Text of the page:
Hutchinson, Francis Hely- (1759–1827), politician, was born 26 October 1759, third son of John Hely-Hutchinson (qv), lawyer and MP, and his wife Christiana (d. 1788), daughter of Abraham Nickson, of Munny, Co. Wicklow. Francis was educated at Eton (1770–75) and TCD (BA 1779). On his father's instructions, he entered Lincoln's Inn (22 May 1775), was called to the Irish bar (1782), and worked for a time as a barrister, but had little aptitude for the law: ‘His language never exceeds the limits of humble conversation, his delivery is languid and phlegmatic, slow without solemnity and sometimes precipitate without energy’ (HIP, 393–4). He solved some of his career problems by marrying (16 October 1785) an heiress, Frances Wilhelmina (d. 1830), daughter of Henry Nixon of Belmont, Co. Wexford. Her estate was worth £1,000 a year, though encumbered with more than £6,000. In 1814, however, rents rose to £1,525 and in 1820 to £2,820. His father, as provost of TCD since 1775, had already attempted to get one of his sons elected for the university; in 1790 he finally succeeded and Francis sat for TCD (1790–97). Afterwards he sat for Naas, Co. Kildare (1797–1800).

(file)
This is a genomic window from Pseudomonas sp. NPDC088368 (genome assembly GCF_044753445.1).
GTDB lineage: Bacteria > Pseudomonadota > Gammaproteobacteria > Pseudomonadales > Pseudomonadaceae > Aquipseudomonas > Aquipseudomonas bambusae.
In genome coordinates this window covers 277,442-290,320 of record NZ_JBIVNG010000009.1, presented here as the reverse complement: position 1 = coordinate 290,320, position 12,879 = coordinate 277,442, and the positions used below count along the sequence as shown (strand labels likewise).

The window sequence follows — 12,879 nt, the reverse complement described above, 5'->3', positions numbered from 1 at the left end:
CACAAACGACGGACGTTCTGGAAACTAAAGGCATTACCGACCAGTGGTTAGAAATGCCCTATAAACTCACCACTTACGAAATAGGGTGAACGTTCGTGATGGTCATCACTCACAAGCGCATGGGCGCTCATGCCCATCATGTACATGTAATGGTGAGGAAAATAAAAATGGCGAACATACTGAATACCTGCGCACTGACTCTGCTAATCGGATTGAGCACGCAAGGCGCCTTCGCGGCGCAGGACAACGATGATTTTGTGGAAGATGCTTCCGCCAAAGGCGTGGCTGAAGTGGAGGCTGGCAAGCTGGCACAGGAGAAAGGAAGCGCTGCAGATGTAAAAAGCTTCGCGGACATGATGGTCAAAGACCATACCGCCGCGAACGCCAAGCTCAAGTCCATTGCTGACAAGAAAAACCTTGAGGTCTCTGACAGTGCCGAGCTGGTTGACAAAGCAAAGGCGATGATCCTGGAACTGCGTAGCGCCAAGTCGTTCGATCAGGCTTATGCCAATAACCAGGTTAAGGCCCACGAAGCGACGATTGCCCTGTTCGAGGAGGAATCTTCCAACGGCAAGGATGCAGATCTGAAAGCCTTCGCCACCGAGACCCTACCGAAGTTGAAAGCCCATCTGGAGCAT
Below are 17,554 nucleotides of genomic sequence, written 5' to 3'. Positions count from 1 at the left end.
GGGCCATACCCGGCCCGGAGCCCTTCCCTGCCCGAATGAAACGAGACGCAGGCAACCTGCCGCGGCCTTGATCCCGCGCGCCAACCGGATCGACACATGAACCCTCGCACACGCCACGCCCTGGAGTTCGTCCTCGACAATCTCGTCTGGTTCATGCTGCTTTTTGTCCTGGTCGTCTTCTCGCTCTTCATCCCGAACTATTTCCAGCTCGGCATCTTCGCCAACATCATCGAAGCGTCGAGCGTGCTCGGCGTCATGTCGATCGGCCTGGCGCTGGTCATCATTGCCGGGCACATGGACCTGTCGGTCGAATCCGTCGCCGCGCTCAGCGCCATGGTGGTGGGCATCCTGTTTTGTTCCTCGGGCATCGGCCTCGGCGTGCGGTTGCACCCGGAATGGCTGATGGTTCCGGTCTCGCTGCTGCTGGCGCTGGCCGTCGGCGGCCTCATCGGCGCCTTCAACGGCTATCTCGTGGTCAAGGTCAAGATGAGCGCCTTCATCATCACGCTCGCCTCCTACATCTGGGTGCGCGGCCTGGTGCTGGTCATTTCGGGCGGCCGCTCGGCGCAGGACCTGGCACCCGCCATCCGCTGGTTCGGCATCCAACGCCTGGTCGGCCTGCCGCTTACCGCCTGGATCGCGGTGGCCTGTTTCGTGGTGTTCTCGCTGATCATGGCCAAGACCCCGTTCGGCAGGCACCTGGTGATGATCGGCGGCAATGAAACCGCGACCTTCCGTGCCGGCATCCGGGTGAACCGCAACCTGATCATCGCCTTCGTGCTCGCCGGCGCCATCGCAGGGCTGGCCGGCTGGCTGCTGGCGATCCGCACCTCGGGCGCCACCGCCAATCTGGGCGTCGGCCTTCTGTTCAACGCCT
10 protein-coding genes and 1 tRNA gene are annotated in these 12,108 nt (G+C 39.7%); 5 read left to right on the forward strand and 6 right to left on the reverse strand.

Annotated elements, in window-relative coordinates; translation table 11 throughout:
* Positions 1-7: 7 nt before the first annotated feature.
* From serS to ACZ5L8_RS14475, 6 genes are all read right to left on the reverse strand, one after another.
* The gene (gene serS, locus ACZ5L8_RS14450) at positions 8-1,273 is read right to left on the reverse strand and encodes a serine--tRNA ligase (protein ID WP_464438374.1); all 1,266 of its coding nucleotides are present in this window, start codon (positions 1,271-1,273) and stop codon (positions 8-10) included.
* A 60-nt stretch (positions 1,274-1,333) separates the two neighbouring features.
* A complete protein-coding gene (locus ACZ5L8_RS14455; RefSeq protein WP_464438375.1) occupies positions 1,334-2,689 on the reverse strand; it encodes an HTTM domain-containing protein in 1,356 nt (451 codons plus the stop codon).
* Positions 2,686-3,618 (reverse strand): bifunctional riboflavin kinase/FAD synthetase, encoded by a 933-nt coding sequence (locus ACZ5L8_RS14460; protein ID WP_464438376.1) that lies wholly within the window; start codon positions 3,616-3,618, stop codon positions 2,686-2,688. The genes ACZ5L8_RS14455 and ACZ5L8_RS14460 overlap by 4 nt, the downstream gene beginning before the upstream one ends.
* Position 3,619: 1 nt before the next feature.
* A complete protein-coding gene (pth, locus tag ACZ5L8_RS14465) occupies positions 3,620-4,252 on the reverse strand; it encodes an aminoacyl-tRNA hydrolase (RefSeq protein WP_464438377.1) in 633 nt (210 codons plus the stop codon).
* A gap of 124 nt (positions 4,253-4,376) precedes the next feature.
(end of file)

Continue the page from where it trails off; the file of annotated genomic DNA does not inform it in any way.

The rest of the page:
In parliament he cut no better figure than in the law courts. He was not inactive but was a poor speaker; the best that could be said was that he never digressed but came straight to the point. He followed his brothers in supporting catholic relief, and also fought this battle outside parliament. As a member of the Wexford grand jury in 1792, he helped move a resolution supporting the Catholic Committee, which was, however, defeated by 110 votes to 45. After the 1798 rising, he applied to Col. Deering, military commander in Cashel, to have released on bail certain prominent catholics, arrested on dubious evidence. Deering refused. Hely-Hutchinson was felt by contemporaries to be ingratiating himself with catholics for electioneering purposes. He supported the union as a measure likely to bring in emancipation, and at the behest of his eldest brother, Lord Donoughmore (qv), convened unionist meetings. In February 1800 he followed family tradition by securing himself a lucrative sinecure: collector of Dublin port excise, estimated at £1,504 a year. This made him ineligible to stand for the amalgamated parliament; however, he maintained a political role, albeit a reduced one. From 1810 until his death Donoughmore was the champion of catholic rights in the house of lords, and Francis acted as his personal assistant, writing letters and meeting people on his behalf. He seems to have made no contribution to the making of policy but contented himself with taking on Donoughmore's grievances and carrying out his instructions to the letter. He died, two years after his brother, on 16 December 1827 and was survived by his wife, five sons, and four daughters. His eldest son, John, became the 3rd earl of Donoughmore.